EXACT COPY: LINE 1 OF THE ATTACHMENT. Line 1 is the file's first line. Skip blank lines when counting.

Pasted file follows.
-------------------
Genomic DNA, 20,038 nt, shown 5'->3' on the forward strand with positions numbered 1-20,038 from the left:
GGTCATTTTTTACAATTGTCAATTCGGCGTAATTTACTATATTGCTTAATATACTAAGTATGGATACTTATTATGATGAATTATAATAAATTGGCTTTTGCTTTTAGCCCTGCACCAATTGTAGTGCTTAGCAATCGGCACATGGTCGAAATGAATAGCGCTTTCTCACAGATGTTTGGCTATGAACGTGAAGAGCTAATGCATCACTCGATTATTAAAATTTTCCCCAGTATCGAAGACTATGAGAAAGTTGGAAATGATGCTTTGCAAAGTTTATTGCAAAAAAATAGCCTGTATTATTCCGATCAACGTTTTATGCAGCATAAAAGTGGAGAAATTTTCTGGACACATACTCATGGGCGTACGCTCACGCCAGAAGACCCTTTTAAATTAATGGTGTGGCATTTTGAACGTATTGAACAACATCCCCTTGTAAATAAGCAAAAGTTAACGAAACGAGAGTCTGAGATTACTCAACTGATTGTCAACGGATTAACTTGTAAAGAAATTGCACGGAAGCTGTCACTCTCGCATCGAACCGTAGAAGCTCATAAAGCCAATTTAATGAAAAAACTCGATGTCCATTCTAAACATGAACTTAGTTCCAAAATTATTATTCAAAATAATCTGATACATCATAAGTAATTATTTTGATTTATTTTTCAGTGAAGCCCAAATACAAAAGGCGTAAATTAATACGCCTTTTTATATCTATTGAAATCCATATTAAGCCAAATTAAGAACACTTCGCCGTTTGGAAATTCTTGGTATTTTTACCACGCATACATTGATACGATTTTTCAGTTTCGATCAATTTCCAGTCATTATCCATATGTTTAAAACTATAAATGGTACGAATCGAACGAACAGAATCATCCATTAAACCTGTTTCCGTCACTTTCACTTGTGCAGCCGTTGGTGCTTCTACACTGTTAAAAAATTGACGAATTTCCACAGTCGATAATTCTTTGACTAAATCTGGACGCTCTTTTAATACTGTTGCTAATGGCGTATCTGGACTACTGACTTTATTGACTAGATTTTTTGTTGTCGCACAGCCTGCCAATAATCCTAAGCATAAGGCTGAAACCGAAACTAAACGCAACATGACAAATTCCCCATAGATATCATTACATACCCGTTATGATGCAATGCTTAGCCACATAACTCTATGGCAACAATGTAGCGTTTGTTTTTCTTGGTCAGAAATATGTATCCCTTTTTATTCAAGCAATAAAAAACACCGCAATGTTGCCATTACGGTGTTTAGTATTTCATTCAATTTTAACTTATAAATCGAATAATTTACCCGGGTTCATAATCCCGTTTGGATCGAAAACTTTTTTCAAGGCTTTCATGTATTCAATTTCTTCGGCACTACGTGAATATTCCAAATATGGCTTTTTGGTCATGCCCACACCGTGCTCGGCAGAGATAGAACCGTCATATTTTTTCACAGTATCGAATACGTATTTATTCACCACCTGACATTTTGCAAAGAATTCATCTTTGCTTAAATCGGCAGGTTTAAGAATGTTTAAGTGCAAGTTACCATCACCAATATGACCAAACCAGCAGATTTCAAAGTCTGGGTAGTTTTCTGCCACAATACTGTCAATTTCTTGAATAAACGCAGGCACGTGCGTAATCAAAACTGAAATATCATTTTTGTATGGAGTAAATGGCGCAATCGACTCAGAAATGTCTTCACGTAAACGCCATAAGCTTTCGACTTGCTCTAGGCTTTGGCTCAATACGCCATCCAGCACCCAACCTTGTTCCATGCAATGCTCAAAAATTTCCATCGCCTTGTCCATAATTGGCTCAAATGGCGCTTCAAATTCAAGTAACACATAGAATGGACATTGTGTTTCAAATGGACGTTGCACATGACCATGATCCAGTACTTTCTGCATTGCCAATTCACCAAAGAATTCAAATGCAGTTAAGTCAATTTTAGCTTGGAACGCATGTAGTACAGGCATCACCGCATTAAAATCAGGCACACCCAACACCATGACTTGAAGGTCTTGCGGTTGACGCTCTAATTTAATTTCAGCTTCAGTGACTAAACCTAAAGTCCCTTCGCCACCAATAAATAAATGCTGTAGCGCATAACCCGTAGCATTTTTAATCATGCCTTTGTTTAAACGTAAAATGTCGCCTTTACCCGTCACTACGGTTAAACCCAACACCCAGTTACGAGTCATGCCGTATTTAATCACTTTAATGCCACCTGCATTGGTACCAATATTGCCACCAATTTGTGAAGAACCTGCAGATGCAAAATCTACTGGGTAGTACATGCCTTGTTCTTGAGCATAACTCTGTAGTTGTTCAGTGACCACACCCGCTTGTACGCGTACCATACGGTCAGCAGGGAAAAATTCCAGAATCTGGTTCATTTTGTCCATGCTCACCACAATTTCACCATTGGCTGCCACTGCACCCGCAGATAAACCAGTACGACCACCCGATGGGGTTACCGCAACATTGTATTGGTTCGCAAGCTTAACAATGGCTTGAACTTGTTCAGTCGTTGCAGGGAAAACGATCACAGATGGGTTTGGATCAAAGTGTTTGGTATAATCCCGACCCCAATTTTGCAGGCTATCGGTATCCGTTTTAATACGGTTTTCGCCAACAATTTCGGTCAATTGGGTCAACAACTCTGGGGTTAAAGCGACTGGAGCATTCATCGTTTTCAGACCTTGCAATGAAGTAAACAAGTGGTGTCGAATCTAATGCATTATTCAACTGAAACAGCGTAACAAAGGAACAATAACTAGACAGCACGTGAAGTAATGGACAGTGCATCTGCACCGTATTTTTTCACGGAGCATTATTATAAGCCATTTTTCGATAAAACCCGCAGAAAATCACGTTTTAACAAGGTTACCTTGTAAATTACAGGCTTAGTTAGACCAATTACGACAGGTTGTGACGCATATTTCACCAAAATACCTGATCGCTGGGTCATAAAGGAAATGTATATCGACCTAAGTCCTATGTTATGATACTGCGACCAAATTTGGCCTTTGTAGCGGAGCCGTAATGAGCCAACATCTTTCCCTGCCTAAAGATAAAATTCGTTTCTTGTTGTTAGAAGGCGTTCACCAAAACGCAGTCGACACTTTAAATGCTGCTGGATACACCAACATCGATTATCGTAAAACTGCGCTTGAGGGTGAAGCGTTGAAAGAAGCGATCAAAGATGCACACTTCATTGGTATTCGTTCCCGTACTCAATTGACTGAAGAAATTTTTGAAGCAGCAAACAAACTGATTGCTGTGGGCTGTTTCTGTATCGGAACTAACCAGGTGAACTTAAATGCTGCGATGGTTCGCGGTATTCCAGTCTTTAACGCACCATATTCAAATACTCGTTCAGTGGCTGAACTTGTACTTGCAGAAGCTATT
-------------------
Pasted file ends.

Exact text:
Genomic DNA, 20,038 nt, shown 5'->3' on the forward strand with positions numbered 1-20,038 from the left: